The parish church of central Finchley
26 Hendon Lane, Finchley, London N3 1TR

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Posted May 31st, 2024

Finchley Common

Coppett's Wood 2

I’ve never made any secret of the fact that I am a proud lover of “England’s Green and Pleasant Land” and, having lived in Finchley for nearly 50 years, count myself lucky to have always lived within its leafy environs.

As a family, we have moved home many times – but never far from our first home in Long Lane, a stone’s throw from Victoria Park. Other homes gave us easy access to Dollis Brook, including our current home close to Windsor Open Space. In summer, the village green can host a variety of family entertainment and mark special nationwide occasions like the crowning of a new King!

The earliest known use of the name Finchley Common was made in reference to refugees escaping from the plague in London, who were encamped on the common in 1603.

Sections of open ground in Barnet Borough are still closely associated with Finchley Common (though no one uses the name) – mostly woodland: Coppetts Wood, Coldfall Wood, and the Glebelands.

Apart from its woodland, Barnet was also renowned for an abundance of inns, established from the end of the 17th century, and which include The White Lion, The Bald Faced Stag ,The Green Man and The Swan which started out as windmill.

The common served as a military encampment between the Civil War and the Napoleonic Wars with its first known use by General George Monck’s army in 1660. It was also the expected field of battle were Bonnie Prince Charlie to reach London.

Finchley Common is mostly associated with highwaymen. In a letter to his wife Sir Gilbert Elliott, Earl of Minto, observed: “I would not trust my throat on Finchley Common in the dark”. Records show that around 1660 Ralph Chaplin, the lover of Lady Katherine Ferrers, known as “The Wicked Lady” (depicted on screen by Margaret Lockwood) was caught on Finchley Common around 1660.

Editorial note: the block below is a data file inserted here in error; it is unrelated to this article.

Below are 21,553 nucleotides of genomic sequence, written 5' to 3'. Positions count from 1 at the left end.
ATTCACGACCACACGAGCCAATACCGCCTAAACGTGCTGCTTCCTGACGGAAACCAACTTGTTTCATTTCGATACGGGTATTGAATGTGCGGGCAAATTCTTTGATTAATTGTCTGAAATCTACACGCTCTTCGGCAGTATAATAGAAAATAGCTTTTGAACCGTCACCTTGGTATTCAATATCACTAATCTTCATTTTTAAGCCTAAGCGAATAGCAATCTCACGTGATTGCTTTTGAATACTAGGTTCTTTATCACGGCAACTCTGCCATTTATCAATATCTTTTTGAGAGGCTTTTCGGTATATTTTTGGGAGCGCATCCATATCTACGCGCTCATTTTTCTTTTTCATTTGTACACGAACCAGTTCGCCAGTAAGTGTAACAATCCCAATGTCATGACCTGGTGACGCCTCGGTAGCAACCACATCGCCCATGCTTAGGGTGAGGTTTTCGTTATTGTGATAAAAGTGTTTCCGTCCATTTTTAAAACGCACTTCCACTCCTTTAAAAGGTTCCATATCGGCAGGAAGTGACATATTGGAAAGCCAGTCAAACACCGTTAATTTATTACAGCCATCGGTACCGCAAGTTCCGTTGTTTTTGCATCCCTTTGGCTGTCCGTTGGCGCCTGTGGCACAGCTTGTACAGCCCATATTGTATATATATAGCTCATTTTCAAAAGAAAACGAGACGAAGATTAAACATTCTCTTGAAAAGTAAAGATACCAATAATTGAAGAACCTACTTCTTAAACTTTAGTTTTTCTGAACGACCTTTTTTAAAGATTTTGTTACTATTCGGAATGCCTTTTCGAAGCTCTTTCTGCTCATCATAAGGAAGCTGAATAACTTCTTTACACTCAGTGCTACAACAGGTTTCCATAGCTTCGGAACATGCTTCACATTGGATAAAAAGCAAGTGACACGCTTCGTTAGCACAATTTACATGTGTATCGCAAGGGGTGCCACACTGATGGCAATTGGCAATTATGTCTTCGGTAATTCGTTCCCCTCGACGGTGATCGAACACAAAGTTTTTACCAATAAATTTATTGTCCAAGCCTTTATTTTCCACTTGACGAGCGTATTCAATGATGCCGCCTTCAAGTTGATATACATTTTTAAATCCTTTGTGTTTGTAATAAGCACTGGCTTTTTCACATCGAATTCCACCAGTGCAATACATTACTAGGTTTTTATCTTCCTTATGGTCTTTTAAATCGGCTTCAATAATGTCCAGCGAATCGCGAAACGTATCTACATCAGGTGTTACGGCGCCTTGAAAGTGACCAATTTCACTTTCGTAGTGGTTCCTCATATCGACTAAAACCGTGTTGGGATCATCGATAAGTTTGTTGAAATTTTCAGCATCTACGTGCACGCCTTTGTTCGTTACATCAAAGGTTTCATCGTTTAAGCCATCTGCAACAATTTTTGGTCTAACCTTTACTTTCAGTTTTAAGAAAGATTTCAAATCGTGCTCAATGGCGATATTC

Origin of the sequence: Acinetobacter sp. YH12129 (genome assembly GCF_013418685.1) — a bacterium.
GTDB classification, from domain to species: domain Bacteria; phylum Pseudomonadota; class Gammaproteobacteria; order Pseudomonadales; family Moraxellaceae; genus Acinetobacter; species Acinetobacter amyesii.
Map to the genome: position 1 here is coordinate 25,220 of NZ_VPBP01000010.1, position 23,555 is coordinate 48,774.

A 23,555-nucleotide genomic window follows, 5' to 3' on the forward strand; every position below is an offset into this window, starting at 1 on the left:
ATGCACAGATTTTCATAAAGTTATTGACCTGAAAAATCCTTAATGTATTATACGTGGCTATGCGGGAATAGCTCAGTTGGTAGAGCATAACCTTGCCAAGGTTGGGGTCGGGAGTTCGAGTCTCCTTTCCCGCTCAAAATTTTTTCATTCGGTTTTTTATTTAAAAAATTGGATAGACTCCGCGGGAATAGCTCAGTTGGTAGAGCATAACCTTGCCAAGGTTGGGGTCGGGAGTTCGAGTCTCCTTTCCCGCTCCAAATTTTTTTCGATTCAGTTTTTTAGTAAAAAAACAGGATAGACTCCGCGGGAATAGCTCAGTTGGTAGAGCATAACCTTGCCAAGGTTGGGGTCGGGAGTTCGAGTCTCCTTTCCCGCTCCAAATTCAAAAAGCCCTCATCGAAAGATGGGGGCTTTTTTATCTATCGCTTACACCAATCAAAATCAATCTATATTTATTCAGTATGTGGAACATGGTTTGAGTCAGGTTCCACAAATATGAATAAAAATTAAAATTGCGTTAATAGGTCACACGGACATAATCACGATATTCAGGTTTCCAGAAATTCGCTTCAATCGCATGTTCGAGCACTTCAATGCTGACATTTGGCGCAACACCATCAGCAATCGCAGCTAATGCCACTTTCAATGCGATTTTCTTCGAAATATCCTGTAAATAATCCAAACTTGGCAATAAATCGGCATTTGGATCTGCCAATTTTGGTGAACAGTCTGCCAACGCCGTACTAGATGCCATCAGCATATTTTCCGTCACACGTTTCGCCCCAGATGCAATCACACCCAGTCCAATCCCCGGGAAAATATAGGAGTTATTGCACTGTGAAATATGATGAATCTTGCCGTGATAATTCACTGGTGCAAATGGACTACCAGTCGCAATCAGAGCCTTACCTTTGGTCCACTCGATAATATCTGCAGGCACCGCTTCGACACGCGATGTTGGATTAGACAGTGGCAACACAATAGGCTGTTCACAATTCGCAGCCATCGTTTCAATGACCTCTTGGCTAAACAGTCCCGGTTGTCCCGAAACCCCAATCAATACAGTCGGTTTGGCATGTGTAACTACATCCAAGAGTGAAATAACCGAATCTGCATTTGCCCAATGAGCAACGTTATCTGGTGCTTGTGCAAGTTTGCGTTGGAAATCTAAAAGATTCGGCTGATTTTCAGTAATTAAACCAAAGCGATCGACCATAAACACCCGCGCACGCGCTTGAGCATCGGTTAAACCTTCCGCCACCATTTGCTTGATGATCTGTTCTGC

Famous villains associated with the common include Jack Sheppard and Dick Turpin. From the 1830s until 1952 a large oak, which stood in Oak Lane opposite the St. Pancras and Islington Cemetery was romantically known as Turpin’s Oak.

Enclosure was deemed to have signalled the end of highwaymen on Finchley Common, when in reality, it was the introduction of paper money meaning travellers to London no longer carried around huge amounts of gold.

The other was the introduction of a simple police force, the Bow Street Horse Patrol which supervised the high road from Highgate to Barnet between 1805 and 1851.

Echoes of the activities of the highwaymen would periodically surface with secret hiding places including inns like the Bald Faced Stag, attributed to the most famous, Dick Turpin. His ghost is said to make periodic appearances.

—- Lynn Radnedge